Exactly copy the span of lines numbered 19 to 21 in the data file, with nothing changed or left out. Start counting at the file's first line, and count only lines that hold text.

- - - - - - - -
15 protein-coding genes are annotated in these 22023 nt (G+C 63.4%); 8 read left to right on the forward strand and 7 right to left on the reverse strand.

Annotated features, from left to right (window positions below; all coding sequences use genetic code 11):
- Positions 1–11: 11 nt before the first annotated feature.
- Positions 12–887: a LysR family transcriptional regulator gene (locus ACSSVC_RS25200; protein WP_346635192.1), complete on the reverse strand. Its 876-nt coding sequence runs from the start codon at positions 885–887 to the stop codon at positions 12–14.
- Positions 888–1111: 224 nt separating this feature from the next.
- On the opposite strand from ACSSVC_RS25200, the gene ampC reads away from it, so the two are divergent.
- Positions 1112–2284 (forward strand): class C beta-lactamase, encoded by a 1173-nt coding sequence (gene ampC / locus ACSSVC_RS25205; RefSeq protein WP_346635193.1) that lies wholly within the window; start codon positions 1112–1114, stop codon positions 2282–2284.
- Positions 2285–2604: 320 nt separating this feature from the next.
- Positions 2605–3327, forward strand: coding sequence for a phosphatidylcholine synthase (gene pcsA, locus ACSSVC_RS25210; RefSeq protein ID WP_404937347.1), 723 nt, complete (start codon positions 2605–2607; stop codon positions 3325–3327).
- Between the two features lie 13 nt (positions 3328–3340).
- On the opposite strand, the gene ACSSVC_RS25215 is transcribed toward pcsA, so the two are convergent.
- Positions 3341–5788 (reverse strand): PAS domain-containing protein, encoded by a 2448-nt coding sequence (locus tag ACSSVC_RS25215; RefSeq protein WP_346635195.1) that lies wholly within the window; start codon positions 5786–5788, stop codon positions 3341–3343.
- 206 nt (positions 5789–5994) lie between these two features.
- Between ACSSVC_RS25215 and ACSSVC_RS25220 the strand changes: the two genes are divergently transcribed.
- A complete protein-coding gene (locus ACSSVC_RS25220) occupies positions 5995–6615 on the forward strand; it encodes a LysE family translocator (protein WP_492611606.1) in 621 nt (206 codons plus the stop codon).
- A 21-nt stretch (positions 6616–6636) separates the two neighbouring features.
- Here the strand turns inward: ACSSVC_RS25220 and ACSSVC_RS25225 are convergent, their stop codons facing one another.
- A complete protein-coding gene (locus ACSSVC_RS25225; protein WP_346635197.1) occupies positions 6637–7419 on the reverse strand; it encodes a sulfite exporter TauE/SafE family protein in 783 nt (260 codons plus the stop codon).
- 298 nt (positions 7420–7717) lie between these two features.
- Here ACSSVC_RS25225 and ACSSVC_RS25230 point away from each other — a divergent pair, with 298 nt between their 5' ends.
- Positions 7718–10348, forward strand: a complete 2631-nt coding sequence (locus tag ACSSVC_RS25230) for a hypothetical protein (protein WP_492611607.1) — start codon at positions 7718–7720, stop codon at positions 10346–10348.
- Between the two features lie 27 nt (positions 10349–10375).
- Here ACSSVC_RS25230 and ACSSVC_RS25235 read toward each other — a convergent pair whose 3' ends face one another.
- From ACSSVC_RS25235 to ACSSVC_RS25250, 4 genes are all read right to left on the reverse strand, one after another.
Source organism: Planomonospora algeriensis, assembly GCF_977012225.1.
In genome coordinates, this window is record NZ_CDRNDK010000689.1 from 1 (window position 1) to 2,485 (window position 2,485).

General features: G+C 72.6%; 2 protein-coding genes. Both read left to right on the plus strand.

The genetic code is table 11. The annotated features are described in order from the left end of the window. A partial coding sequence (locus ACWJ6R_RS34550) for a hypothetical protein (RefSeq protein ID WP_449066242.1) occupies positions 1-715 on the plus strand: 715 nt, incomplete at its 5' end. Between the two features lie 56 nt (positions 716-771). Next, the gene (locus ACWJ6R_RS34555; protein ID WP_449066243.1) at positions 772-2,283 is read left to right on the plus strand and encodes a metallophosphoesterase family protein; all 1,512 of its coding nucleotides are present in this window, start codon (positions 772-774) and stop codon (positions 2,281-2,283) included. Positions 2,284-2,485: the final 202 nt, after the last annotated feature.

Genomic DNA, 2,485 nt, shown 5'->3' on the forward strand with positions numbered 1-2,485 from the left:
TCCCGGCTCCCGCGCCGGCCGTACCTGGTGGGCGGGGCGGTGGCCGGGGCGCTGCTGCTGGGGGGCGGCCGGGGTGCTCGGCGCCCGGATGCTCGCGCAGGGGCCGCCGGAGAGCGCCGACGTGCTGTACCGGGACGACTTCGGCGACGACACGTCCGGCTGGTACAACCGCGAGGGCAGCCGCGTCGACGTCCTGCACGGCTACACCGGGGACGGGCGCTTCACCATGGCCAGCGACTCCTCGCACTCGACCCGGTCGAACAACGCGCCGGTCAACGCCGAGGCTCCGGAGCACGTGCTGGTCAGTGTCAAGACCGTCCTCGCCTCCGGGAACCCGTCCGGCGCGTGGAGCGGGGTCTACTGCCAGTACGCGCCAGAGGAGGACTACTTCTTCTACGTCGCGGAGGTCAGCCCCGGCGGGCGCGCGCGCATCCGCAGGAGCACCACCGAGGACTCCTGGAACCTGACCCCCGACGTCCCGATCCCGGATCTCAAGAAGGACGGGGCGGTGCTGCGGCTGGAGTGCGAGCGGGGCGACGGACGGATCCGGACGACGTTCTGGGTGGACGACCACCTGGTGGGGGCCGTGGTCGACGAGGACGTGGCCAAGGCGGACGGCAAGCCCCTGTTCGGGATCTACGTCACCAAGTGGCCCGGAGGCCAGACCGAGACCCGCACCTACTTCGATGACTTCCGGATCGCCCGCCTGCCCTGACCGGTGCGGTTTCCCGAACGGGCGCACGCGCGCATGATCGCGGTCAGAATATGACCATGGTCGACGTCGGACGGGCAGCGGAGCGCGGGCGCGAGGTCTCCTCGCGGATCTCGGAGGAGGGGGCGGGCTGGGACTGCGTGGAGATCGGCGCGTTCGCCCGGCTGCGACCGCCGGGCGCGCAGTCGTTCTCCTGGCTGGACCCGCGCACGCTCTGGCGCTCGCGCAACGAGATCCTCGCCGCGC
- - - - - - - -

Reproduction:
- 298 nt (positions 7420–7717) lie between these two features.
- Here ACSSVC_RS25225 and ACSSVC_RS25230 point away from each other — a divergent pair, with 298 nt between their 5' ends.
- Positions 7718–10348, forward strand: a complete 2631-nt coding sequence (locus tag ACSSVC_RS25230) for a hypothetical protein (protein WP_492611607.1) — start codon at positions 7718–7720, stop codon at positions 10346–10348.